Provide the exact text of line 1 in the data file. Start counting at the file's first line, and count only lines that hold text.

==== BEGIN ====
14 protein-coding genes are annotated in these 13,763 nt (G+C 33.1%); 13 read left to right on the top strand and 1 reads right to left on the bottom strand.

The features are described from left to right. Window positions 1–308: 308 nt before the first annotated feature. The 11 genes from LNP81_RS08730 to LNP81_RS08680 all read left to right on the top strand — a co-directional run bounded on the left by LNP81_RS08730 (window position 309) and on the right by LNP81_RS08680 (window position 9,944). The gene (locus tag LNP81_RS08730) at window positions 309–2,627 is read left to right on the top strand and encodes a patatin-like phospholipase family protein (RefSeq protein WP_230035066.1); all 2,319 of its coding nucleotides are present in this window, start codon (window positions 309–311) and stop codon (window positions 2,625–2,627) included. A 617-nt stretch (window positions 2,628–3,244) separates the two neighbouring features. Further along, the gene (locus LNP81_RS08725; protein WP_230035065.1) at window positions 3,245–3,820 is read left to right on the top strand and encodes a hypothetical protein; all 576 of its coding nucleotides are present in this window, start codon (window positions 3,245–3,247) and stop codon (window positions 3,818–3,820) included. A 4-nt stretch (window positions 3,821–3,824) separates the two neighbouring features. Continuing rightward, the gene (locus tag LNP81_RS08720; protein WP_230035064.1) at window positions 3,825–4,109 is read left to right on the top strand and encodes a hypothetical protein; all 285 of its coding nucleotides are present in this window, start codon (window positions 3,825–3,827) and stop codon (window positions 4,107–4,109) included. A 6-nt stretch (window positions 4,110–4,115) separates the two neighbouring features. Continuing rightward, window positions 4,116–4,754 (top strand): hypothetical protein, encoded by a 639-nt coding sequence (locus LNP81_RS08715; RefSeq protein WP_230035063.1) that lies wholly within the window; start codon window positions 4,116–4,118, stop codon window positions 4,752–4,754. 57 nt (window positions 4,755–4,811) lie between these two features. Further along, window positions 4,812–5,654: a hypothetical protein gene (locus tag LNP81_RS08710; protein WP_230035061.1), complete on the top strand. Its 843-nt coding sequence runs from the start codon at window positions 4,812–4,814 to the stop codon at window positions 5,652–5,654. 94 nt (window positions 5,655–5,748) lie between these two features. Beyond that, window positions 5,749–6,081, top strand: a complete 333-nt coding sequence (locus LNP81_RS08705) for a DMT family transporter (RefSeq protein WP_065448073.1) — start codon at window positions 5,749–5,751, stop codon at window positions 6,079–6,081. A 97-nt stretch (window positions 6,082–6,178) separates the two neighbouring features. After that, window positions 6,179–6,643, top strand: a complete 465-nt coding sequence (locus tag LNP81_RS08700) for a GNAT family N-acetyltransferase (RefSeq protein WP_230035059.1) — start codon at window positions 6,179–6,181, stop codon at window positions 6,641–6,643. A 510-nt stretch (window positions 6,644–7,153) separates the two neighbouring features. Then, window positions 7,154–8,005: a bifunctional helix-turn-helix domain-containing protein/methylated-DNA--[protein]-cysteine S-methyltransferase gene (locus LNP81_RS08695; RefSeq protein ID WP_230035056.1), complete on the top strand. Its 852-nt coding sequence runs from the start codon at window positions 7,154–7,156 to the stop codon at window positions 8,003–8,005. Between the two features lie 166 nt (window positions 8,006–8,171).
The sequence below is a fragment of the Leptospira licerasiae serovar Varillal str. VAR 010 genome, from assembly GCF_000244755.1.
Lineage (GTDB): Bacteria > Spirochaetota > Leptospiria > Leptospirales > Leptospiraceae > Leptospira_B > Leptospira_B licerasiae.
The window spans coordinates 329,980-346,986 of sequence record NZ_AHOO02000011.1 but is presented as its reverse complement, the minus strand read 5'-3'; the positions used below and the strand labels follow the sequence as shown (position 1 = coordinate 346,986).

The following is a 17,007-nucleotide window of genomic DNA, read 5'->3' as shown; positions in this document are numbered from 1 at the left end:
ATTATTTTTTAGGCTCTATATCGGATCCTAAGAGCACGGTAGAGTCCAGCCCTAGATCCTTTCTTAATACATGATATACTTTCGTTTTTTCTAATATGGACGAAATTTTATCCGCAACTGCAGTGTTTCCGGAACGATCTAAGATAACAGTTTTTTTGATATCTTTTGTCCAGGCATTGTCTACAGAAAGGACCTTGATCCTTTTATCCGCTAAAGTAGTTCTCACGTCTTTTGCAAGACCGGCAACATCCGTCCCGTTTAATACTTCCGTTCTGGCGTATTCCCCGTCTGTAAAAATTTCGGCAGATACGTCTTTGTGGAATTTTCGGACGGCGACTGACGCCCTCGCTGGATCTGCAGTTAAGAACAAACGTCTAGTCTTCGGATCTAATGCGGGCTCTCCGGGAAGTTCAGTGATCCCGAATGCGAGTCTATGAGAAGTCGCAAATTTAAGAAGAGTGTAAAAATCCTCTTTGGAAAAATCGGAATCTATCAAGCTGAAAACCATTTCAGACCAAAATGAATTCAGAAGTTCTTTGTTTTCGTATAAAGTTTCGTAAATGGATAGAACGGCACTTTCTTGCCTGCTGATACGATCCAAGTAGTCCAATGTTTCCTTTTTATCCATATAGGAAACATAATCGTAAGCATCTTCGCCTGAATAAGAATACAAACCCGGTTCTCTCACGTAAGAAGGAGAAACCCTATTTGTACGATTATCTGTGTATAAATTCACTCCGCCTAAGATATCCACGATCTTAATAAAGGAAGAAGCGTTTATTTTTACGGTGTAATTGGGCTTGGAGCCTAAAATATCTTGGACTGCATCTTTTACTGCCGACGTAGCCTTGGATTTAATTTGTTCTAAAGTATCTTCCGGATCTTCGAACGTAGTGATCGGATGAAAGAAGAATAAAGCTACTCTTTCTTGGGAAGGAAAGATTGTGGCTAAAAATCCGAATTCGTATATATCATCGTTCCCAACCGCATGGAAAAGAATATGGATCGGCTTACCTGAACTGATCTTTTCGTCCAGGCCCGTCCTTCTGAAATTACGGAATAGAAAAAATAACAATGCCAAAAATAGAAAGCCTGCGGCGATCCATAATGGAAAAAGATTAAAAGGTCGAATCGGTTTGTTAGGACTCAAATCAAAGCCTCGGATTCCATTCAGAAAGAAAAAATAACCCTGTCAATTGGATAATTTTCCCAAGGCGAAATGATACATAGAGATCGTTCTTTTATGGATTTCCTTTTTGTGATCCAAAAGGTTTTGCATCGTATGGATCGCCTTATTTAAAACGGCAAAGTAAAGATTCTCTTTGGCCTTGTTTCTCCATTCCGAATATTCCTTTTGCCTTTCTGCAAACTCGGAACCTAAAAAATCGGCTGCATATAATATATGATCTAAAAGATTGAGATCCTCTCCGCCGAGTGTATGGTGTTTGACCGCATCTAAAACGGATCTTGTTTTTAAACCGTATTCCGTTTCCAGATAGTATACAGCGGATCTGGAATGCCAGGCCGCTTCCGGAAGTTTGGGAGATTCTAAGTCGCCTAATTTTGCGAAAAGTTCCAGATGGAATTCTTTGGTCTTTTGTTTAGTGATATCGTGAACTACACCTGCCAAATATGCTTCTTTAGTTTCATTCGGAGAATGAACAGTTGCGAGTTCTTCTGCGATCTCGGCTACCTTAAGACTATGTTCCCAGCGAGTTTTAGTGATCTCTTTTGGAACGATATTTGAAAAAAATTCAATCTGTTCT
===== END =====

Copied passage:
14 protein-coding genes are annotated in these 13,763 nt (G+C 33.1%); 13 read left to right on the top strand and 1 reads right to left on the bottom strand.